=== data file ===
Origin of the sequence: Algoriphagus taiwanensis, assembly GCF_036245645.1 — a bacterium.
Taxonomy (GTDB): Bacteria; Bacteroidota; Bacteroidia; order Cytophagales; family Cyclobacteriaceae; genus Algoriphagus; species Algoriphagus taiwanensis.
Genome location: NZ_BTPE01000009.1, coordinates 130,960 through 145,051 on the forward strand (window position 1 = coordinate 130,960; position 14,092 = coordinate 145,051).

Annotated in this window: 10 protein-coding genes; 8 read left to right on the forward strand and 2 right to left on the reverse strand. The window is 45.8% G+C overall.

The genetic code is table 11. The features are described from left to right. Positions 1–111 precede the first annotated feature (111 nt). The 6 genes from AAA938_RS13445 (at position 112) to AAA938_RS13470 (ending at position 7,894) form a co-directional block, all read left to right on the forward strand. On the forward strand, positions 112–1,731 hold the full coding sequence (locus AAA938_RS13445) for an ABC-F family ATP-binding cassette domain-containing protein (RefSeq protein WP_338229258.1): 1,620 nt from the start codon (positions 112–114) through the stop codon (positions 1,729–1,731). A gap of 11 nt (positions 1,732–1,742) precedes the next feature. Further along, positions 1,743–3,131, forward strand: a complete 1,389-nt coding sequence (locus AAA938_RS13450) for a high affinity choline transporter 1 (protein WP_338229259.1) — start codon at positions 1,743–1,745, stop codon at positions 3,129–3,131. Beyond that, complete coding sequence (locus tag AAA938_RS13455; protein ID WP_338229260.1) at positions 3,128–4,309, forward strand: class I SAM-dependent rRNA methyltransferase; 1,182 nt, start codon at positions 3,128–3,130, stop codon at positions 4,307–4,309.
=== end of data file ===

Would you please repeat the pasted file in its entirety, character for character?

Origin of the sequence: Algoriphagus taiwanensis, assembly GCF_036245645.1 — a bacterium.
Taxonomy (GTDB): Bacteria; Bacteroidota; Bacteroidia; order Cytophagales; family Cyclobacteriaceae; genus Algoriphagus; species Algoriphagus taiwanensis.
Genome location: NZ_BTPE01000009.1, coordinates 130,960 through 145,051 on the forward strand (window position 1 = coordinate 130,960; position 14,092 = coordinate 145,051).

Annotated in this window: 10 protein-coding genes; 8 read left to right on the forward strand and 2 right to left on the reverse strand. The window is 45.8% G+C overall.

The genetic code is table 11. The features are described from left to right. Positions 1–111 precede the first annotated feature (111 nt). The 6 genes from AAA938_RS13445 (at position 112) to AAA938_RS13470 (ending at position 7,894) form a co-directional block, all read left to right on the forward strand. On the forward strand, positions 112–1,731 hold the full coding sequence (locus AAA938_RS13445) for an ABC-F family ATP-binding cassette domain-containing protein (RefSeq protein WP_338229258.1): 1,620 nt from the start codon (positions 112–114) through the stop codon (positions 1,729–1,731). A gap of 11 nt (positions 1,732–1,742) precedes the next feature. Further along, positions 1,743–3,131, forward strand: a complete 1,389-nt coding sequence (locus AAA938_RS13450) for a high affinity choline transporter 1 (protein WP_338229259.1) — start codon at positions 1,743–1,745, stop codon at positions 3,129–3,131. Beyond that, complete coding sequence (locus tag AAA938_RS13455; protein ID WP_338229260.1) at positions 3,128–4,309, forward strand: class I SAM-dependent rRNA methyltransferase; 1,182 nt, start codon at positions 3,128–3,130, stop codon at positions 4,307–4,309.